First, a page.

2.2.0 Guideline Development

This section provides a basic description of the Guideline Development Process, its participants, the processes, tools, and frameworks which they use. It further describes the role of the (computable) Clinical Practice Guideline (CPG) in the “Evidence Ecosystem” and Learning Health System. Lastly, it covers the various computable CPG artifacts that express the guideline and its derivatives (e.g., Measures) as well as their value to various stakeholders impacted by the development of computable Clinical Practice Guidelines (CPGs).

2.3.0 Knowledge Engineering

This section provides a basic description of the Knowledge Engineering activities, processes, techniques, and tools that specialized informaticians known as knowledge engineers apply to translate the domain-oriented content of a Clinical Practice Guideline into its faithful computable representation using the Conceptual Knowledge Architecture described above and its concretion in the FHIR Profiles defined in another section. It presents the Agile Approach to CPG Development, which describes using Agile principles and techniques and characteristics of the computable CPG itself (e.g., composite artifacts) to more rapidly develop high quality computable artifacts as an integrated, cross-functional team.

2.4.0 Knowledge Representation

This section provides a basic description of the knowledge assets and artifacts that express the Clinical Practice Guideline in various levels of representation from narrative content to semi-structured representations, to computer-interpretable artifacts, and as implemented in a real-world setting. Knowledge representation results from Knowledge Engineers translating the clinical intent of the narrative guideline into computer-interpretable representationsfaithful to intent of narrative guideline. Along the translation path, intermediate representations are created as work products to serve both as a validation between clinical domain SMEs and technical knowledge engineers, and these work products are used to inform downstream implementers. Lastly, this section describes the approach taken to design and defines the computable knowledge assets and their relationship(s) to one another.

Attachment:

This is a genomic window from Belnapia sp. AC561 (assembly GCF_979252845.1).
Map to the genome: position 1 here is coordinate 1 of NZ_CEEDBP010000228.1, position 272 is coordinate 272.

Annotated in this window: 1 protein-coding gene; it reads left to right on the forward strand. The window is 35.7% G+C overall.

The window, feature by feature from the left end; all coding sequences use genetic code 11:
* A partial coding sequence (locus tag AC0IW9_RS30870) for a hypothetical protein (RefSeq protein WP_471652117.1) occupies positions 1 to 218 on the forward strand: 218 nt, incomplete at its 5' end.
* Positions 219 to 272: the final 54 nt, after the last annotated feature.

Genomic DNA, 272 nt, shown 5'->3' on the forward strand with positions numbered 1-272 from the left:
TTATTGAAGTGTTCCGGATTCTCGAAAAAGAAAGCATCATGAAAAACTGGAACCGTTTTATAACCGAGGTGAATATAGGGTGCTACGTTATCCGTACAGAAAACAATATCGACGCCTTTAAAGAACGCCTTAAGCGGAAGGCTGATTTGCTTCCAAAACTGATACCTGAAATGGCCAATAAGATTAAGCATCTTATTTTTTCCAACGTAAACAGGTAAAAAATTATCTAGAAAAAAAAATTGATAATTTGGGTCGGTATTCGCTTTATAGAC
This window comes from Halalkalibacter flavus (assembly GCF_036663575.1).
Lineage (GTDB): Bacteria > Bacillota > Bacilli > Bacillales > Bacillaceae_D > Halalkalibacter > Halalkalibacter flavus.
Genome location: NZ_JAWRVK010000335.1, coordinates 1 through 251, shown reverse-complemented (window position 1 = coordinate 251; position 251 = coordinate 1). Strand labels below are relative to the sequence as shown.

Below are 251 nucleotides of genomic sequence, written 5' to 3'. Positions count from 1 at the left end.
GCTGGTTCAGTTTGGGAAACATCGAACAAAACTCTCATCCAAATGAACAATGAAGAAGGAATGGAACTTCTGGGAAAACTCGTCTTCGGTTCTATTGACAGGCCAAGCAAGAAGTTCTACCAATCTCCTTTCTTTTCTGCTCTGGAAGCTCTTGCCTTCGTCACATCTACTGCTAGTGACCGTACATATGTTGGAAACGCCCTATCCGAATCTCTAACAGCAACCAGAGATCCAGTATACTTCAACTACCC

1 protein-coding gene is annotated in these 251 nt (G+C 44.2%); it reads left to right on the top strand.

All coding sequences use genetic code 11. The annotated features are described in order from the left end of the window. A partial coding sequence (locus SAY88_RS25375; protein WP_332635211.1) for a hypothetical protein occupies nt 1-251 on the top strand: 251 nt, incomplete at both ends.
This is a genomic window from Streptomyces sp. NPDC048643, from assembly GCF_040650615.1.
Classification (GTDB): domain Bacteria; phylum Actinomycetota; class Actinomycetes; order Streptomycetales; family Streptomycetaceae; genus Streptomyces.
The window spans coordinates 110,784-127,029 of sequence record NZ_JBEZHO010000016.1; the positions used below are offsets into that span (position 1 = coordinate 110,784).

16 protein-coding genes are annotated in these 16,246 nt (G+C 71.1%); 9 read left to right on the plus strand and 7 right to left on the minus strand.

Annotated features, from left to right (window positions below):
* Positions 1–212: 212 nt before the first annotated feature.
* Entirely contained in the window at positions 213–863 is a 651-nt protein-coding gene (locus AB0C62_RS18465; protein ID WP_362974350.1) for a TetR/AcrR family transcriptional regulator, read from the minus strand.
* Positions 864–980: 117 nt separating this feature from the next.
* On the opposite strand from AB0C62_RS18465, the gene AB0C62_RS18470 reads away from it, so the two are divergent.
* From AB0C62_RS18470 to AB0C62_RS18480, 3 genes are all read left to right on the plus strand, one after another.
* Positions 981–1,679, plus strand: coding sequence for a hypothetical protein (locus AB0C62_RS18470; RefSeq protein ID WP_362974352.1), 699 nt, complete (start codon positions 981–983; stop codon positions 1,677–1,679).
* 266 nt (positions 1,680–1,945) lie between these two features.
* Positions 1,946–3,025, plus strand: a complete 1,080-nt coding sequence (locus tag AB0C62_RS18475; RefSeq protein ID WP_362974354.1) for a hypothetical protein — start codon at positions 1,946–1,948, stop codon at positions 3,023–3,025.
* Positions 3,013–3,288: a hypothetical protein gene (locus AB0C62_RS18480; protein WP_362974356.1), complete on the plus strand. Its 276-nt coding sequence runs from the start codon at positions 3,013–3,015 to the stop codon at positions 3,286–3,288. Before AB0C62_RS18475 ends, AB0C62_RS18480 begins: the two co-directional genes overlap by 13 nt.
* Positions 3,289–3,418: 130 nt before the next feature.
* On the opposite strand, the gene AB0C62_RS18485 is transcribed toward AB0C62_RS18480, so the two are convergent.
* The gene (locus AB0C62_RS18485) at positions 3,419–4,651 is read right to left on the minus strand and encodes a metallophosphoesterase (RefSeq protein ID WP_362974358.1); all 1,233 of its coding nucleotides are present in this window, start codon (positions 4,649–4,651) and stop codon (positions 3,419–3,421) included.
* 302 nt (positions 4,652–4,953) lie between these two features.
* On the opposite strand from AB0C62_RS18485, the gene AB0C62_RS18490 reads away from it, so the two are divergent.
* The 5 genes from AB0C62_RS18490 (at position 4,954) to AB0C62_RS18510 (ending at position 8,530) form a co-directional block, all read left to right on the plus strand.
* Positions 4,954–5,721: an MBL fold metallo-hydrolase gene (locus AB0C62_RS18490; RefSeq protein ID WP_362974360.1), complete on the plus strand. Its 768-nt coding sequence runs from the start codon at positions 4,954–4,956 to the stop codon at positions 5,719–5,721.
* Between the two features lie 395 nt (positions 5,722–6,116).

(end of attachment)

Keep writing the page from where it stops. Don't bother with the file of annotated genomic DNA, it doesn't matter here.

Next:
2.5.0 Implementing Computable Knowledge

This section provides an overview of the methods through which computable logic expressions may be implemented: as a specification, or translated computationally, or computed natively. It details the mechanisms by which the computed inferences and insights may be integrated into various clinical information systems; and how the various workflow enablements through which these computable expressions and their inferences may be manifested to enable guideline-informed clinical workflows and related healthcare activities. This section also provides an overview of the conformance required to ensure compliance with the standards-based specifications described in this Implementation Guide.